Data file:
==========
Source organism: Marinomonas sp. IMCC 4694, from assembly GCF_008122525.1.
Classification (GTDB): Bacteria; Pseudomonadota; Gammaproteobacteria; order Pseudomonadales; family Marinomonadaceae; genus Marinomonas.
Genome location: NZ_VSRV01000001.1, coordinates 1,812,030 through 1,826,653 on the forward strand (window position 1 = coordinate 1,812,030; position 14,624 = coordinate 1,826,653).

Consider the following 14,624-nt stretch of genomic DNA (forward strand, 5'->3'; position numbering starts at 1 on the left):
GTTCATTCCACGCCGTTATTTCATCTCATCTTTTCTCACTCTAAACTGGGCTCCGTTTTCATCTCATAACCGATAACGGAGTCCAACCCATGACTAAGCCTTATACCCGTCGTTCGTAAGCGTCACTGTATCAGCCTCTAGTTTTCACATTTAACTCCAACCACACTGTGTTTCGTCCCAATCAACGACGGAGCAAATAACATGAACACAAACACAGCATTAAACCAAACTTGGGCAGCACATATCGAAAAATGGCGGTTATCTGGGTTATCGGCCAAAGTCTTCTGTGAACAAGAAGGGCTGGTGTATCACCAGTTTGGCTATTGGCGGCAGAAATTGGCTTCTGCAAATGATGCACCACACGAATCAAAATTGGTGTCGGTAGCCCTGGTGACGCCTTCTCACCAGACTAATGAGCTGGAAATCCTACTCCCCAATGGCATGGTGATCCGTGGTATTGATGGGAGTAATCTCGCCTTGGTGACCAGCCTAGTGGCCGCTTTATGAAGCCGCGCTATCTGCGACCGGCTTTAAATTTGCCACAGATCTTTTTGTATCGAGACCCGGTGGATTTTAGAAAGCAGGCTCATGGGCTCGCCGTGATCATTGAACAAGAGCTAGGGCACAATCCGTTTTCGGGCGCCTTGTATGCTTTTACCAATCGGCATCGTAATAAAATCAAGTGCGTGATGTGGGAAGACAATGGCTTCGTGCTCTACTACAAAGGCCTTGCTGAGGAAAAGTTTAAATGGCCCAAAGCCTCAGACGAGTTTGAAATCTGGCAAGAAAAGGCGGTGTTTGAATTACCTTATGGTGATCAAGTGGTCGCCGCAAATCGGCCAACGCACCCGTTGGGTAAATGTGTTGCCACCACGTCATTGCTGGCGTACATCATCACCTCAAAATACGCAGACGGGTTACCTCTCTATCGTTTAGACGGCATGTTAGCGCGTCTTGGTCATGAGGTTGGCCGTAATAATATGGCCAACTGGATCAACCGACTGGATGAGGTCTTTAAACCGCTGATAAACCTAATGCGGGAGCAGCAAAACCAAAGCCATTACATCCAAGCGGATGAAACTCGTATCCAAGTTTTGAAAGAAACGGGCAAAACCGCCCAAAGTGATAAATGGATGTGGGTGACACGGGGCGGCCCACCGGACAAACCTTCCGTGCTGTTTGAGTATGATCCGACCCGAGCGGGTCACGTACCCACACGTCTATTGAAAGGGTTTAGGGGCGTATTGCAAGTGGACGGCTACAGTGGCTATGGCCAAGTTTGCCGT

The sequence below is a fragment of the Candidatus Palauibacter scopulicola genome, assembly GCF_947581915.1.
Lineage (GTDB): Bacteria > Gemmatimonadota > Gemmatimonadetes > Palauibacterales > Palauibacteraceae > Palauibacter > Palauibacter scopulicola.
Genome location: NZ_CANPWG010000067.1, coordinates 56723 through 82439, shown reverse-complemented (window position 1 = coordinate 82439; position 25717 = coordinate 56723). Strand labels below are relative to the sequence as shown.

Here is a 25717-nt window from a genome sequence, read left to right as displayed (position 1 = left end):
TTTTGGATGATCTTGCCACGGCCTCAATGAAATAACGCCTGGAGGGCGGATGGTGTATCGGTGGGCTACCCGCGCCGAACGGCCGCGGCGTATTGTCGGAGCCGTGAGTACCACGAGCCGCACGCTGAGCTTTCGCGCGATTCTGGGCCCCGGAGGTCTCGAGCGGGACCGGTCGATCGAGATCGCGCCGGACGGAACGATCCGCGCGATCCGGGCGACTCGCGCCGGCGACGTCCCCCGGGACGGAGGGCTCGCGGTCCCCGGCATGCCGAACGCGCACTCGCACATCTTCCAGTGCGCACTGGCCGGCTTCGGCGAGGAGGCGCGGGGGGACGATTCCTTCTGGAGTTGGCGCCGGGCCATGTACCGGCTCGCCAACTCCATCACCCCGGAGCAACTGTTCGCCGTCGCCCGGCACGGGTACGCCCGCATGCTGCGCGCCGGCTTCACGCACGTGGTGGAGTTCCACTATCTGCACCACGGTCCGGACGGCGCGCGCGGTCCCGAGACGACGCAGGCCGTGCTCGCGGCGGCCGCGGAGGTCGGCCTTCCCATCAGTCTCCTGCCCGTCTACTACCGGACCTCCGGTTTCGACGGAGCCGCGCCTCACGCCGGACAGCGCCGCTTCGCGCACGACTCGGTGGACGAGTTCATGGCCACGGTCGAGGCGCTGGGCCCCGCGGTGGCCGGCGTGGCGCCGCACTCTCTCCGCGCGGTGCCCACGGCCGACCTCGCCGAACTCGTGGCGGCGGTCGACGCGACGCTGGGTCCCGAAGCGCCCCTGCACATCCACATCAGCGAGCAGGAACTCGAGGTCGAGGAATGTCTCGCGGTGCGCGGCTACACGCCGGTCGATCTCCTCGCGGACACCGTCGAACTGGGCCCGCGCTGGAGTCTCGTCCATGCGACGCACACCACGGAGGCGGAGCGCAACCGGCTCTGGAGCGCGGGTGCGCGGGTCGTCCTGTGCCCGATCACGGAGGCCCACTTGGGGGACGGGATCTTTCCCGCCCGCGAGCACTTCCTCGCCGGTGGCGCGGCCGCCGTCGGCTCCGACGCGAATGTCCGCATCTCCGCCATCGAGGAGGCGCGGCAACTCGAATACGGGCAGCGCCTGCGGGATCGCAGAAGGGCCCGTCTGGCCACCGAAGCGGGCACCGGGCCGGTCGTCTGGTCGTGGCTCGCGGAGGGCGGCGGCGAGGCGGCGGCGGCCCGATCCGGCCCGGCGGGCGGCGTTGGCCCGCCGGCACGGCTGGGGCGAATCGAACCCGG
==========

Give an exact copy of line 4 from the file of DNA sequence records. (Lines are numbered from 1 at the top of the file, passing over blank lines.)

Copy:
Consider the following 14,624-nt stretch of genomic DNA (forward strand, 5'->3'; position numbering starts at 1 on the left):